Publication Date

2019

Abstract

Bushfires, prescribed burns, and residential wood burning are significant sources of fine particles (aerodynamic diameter <2.5 μm; PM2.5) affecting the health and well-being of many communities. Despite the lack of evidence, a common public health recommendation is to remain indoors, assuming that the home provides a protective barrier against ambient PM2.5. The study aimed to assess to what extent houses provide protection against peak concentrations of outdoor PM2.5 and whether remaining indoors is an effective way of reducing exposure to PM2.5. The effectiveness of this strategy was evaluated by conducting simultaneous week-long indoor and outdoor measurements of PM2.5 at 21 residences in regional areas of Victoria, Australia. During smoke plume events, remaining indoors protected residents from peak outdoor PM2.5 concentrations, but the level of protection was highly variable, ranging from 12% to 76%. Housing stock (e.g., age of the house) and ventilation (e.g., having windows/doors open or closed) played a significant role in the infiltration of outdoor PM2.5 indoors. The results also showed that leaving windows and doors closed once the smoke plume abates trapped PM2.5 indoors and increased indoor exposure to PM2.5. Furthermore, for approximately 50% of households, indoor sources such as cooking activities, smoking, and burning candles or incense contributed significantly to indoor PM2.5. Implications: Smoke from biomass burning sources can significantly impact on communities. Remaining indoors with windows and doors closed is a common recommendation by health authorities to minimize exposures to peak concentrations of fine particles during smoke plume events. Findings from this study have shown that the protection from fine particles in biomass burning smoke is highly variable among houses, with information on housing age and ventilation status providing an approximate assessment on the protection of a house. Leaving windows closed once a smoke plume abates traps particles indoors and increases exposures.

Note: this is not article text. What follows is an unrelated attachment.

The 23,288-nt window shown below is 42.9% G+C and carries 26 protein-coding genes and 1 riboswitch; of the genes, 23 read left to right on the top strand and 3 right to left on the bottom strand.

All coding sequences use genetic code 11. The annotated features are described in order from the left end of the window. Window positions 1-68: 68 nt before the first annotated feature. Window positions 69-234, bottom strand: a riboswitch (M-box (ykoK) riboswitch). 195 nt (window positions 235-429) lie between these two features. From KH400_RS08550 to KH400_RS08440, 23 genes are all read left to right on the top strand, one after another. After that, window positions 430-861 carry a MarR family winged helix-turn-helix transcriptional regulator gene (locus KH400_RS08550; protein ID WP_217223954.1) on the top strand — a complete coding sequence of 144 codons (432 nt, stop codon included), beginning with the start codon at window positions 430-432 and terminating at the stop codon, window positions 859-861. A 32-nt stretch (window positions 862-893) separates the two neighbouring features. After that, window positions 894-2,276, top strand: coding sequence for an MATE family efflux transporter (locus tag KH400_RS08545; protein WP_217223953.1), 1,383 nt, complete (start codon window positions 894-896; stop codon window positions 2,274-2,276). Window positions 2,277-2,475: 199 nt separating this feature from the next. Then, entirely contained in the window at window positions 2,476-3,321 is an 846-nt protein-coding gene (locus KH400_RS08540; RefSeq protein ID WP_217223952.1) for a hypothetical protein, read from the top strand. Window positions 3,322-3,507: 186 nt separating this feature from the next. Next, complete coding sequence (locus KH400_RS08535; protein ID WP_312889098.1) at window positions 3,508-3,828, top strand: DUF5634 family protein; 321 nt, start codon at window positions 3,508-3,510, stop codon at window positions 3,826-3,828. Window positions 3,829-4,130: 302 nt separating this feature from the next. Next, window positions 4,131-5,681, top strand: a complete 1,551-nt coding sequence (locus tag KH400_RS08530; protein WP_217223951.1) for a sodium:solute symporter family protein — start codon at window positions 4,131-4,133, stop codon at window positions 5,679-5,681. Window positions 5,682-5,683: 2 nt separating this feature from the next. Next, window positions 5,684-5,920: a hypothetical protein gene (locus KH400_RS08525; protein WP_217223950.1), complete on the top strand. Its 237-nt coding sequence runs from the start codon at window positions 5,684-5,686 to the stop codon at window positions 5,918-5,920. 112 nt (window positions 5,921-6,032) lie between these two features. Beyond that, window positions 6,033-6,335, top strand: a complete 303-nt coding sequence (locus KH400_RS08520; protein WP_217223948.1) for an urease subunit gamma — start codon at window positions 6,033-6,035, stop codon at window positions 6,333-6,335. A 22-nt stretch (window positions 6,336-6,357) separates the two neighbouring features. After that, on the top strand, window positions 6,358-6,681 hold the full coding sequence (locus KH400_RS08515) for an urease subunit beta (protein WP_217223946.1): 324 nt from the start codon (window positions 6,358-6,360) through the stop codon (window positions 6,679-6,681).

School/Institute

Mary MacKillop Institute for Health Research

Document Type

Journal Article

Access Rights

ERA Access

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